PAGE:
Ricky Neal’s Career in Law Enforcement and State Government Leads to Youngstown MBA

Ricky Neal grew up in Ravenna, Ohio, and his plans after graduating high school were the same as many of his classmates: going to college, earning his bachelor’s degree and then starting hisYoungstown State MBA graduate Ricky Neal wearing a black suit and red shirt in a professional photo career. Things didn’t work out that way.

“It’s actually a funny story,” he laughed, remembering his experience as a college freshman. “I started right off and thought, ‘You know, this isn’t for me.’ So I stopped and I became a cop instead.”

In 2009, Neal joined the Portage County Sheriff’s Office, located in his hometown. It was the beginning of a 14-year career in law enforcement, one that eventually led to a position with the Ohio Lottery Commission as an investigator. He was promoted to Racino Regulation Manager in August 2022, four months before he completed his MBA at Youngstown State University.

Neal graduated from YSU’s online General MBA program in December of 2022, and believes his advanced coursework in business helped him move up to a leadership role.

“I’ve used things that I’ve learned inside of the MBA program already in my job,” he said. “I can relate the program to real-world applications.”

A Dedication to Public Service

Neal currently handles oversight and compliance for video lottery terminals (VLTs) across Ohio. The state classifies VLTs as both traditional slot machines and other types of electronic gaming terminals, such as those found at horse racing tracks.

The role seems tailor-made for Neal’s unique skill set as an MBA graduate, since now he has expertise in business and law enforcement. The focus of his work with racinos and gaming facilities is “making sure that their operation is very smooth and ethical and they’re not out to hurt or damage the patron,” he said.

In addition to his eight-year tenure as an investigator with the lottery commission, Neal has worked as an officer in regional, local and college police departments across Northeast Ohio. He continues to follow the example and commitment of his late father, Ricky Neal, Sr., who was the long-time chief of police in Garrettsville and served as jail administrator for Portage County.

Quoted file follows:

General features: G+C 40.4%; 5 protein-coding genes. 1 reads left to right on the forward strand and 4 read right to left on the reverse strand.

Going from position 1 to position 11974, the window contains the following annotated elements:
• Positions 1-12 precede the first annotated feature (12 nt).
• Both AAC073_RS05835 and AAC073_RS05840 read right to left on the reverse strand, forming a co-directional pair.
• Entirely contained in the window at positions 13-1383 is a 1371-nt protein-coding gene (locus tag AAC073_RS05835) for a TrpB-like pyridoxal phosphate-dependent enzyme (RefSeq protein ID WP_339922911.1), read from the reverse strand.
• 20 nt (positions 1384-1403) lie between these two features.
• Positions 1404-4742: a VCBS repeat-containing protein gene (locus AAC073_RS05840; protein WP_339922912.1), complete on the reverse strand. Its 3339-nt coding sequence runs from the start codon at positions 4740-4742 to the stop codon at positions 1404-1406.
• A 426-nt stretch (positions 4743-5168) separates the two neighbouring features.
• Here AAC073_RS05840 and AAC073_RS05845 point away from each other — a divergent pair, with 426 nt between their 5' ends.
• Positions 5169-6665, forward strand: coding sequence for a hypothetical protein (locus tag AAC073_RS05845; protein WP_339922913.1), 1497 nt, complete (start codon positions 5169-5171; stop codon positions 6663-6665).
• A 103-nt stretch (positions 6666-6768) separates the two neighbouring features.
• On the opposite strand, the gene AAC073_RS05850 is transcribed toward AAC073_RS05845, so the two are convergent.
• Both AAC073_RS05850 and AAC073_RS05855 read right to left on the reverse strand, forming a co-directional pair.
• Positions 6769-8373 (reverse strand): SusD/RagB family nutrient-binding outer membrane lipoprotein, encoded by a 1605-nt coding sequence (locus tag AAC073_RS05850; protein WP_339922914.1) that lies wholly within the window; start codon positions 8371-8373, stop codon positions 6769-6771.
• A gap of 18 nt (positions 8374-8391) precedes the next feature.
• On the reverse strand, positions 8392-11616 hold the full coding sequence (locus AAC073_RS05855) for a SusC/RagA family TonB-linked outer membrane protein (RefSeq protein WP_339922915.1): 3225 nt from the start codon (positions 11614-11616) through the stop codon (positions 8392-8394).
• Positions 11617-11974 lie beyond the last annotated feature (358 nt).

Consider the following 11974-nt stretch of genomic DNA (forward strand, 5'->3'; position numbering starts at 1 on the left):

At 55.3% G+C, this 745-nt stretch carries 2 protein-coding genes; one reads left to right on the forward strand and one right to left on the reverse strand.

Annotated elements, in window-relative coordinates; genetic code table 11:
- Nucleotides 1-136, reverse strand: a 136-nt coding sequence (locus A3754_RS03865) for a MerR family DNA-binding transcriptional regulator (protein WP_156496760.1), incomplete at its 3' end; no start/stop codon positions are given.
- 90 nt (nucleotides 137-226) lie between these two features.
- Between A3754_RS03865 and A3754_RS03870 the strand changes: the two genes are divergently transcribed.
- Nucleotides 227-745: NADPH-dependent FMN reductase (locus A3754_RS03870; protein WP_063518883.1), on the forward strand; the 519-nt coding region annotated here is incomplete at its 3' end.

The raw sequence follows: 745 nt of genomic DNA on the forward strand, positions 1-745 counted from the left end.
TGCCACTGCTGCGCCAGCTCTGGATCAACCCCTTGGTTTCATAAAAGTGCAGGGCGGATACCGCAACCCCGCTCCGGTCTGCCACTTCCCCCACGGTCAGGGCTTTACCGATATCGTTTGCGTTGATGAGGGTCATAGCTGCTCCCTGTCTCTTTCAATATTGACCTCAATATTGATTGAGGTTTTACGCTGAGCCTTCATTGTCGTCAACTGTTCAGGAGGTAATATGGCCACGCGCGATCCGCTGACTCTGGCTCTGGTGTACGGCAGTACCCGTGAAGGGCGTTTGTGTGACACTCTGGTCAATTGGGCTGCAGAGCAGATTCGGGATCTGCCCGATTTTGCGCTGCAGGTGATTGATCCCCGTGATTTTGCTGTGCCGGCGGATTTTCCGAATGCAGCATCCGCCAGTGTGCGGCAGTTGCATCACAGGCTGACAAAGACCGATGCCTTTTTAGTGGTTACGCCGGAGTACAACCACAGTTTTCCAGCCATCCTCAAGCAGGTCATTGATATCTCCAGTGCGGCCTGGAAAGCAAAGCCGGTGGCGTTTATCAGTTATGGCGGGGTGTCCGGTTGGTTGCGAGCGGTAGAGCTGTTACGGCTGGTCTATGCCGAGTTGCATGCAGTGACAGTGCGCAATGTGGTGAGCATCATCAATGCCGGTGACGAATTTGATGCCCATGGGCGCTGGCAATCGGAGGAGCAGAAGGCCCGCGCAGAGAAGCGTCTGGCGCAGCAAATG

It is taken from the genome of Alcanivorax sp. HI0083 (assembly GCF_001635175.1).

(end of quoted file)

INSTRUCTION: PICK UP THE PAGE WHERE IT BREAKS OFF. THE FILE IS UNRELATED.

Neal loves working with the public so much that he’s still a part-time officer with the Beaver Township Police Department. In 2017, he also found time to go back to school, earning his Bachelor of Applied Science in Criminal Justice Administration from Waldorf University in neighboring Forest City, Iowa.

“It’s a business degree for cops, basically,” he said, but reaching that goal gave him the spark he needed to keep learning.

His state job offered tuition reimbursement as a benefit, so he started doing some research on MBA programs. Four universities offering the degree were located within an hour of his home, and he liked the idea of studying close by. However, the flexibility and convenience of learning online appealed to him most.

“The online format, at least for me, was just so much nicer because I didn’t have to drive down to campus and spend a couple of hours after work listening to a lecture,” he said. “I could do it on my time.” In the end, the right online MBA program for his needs was just 20 minutes down the road, at Youngstown State.

Building MBA Skills and Confidence